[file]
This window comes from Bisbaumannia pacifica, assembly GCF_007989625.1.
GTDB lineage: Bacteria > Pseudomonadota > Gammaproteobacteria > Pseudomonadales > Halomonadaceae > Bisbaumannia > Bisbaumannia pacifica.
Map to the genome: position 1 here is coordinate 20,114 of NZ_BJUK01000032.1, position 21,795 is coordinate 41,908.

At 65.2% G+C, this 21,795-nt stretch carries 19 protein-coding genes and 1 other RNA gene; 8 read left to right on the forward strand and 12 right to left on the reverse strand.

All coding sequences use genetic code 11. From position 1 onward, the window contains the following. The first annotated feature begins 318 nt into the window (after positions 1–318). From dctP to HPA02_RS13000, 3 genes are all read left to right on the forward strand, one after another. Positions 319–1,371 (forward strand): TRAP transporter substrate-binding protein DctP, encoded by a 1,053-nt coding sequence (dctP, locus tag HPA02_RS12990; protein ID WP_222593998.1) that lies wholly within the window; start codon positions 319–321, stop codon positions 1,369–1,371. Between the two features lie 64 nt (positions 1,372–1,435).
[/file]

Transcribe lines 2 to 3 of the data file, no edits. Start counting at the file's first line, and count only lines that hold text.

GTDB lineage: Bacteria > Pseudomonadota > Gammaproteobacteria > Pseudomonadales > Halomonadaceae > Bisbaumannia > Bisbaumannia pacifica.
Map to the genome: position 1 here is coordinate 20,114 of NZ_BJUK01000032.1, position 21,795 is coordinate 41,908.